EFF Says HTTPS Deployment Saw Major Growth in 2016

In an end-of-the-year summary, the Electronic Frontier Foundation noted that deployment of HTTPS grew dramatically in 2016,

By some measures, more than half of page loads in Firefox and in Chrome are now secured with HTTPS—the first time this has ever happened in the Web’s history. That’s right: for the first time ever, most pages viewed on the Web were encrypted! (As another year-in-review post will discuss, browsers are also experimenting with and rolling out stronger encryption technologies to better protect those connections.)

The EFF sites the availability of tools and services such as Let’s Encrypt that make obtaining and deploying certificates easier, as well as increasing pressure on companies to encrypt all traffic rather than just specific subsets.

The one troubling spot is that this increase isn’t necessarily distributed well geographically,

A caveat: data from Google shows that use of HTTPS varies significantly from country to country, remaining especially uncommon in Japan. We’ve also heard that it’s still uncommon across much of East and Southeast Asia. Next year, we’ll have to find ways to bridge those gaps.

I’ve used HTTPS on 99 percent of my server for years now, but there was a tiny portion that was not HTTPS because of a specific application that used its own non-Apache server that did not play well with the Wildcard SSL certificate I use. This year, finally, I was able to use Let’s Encrypt to flawlessly install a certificate just for that. The process for doing so was ridiculously easy and took about 10 minutes from beginning to end to configure and test.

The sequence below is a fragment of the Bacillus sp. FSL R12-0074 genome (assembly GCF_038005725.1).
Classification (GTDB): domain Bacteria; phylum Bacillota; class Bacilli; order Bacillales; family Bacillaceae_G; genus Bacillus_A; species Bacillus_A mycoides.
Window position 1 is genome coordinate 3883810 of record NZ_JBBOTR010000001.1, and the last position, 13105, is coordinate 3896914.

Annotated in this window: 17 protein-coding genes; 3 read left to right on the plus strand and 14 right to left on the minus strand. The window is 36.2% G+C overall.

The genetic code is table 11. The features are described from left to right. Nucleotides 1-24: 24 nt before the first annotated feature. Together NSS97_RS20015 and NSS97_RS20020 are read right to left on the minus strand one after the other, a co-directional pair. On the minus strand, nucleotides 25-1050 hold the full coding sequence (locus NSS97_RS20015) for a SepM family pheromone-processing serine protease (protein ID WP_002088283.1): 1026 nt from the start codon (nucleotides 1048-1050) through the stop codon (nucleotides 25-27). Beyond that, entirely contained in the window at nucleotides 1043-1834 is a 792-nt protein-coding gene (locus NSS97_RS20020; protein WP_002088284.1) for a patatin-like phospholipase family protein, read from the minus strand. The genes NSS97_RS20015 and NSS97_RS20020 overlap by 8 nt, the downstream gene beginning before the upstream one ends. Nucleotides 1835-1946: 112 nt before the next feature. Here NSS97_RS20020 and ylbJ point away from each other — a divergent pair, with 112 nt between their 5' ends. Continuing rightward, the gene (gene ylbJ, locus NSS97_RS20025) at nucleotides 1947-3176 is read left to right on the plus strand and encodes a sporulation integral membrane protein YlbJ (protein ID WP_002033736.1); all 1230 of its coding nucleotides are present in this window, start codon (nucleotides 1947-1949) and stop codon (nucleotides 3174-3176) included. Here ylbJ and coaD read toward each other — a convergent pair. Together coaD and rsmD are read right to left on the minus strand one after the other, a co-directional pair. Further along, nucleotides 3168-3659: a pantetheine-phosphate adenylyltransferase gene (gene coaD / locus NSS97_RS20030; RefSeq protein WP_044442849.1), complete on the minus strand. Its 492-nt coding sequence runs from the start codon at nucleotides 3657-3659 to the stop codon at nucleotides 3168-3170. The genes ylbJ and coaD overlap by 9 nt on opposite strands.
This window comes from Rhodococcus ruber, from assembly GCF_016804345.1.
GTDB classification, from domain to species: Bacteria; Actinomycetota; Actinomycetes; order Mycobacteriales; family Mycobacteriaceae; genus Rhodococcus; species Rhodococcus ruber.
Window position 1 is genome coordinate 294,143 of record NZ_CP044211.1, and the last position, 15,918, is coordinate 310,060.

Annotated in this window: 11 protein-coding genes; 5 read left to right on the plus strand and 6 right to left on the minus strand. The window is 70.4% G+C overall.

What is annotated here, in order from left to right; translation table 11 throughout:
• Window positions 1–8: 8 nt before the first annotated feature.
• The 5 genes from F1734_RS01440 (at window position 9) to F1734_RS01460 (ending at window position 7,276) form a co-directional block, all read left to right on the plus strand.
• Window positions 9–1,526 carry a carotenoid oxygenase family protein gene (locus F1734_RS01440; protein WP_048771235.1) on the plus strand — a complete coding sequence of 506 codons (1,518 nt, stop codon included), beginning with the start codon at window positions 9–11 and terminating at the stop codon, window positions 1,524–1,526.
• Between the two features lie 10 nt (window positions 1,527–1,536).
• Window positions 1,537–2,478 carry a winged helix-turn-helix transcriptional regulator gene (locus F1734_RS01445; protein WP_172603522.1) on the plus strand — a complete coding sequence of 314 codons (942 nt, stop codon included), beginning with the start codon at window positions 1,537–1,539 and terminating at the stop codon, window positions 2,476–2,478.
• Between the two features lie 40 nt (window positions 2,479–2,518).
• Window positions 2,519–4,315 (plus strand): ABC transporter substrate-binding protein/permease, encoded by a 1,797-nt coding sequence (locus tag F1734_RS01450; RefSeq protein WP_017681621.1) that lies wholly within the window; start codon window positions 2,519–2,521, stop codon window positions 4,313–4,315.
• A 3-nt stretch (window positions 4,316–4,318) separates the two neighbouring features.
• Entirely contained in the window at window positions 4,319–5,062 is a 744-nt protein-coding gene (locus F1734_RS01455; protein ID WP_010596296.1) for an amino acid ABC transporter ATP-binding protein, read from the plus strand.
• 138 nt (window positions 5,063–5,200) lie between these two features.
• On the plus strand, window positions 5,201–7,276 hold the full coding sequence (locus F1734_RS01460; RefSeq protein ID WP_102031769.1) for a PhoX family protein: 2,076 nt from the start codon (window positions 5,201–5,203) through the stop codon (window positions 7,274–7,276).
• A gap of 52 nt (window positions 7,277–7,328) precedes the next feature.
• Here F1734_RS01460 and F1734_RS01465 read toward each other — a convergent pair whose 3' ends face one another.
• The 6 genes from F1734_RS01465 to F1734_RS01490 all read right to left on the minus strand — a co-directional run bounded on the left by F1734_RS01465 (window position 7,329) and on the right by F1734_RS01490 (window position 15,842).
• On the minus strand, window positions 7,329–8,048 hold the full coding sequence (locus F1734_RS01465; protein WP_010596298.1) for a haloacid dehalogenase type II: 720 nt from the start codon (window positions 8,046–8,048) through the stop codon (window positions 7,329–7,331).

Black Hat Presentation – Bypassing Local Windows Authentication to Defeat Full Disk Encryption

Ian Haken makes a fascinating presentation of his research on bypassing Bitlocker on a Windows machine if you have physical access to the machine you’re trying to crack into. Especially interesting is the point Haken makes at the end that this particular attack worked (Microsoft has since fixed this particular issue)  because of assumptions about the security model that Microsoft made years ago that are no longer true–but those assumptions are instantiated in the way that various parts of Windows authentication works.

 

Noisecrypt–A Distributed, Encrypted Social Network

Noisecrypt is a github-hosted project aimed at creating “a decentralized social network with end-to-end encryption. You can save your user data on a server of your choice while you can still interact (write messages, visit profiles, etc.) with people on other servers. Furthermore messages, private posts and private profile information are end-to-end encrypted.”

Still in active development, although there are preview versions of the client and the server available at github (both of which, the project maintainers make clear, are for testing purposes only as the encryption and identity protection features are both in active development).

 

Noisecrypt Screenshot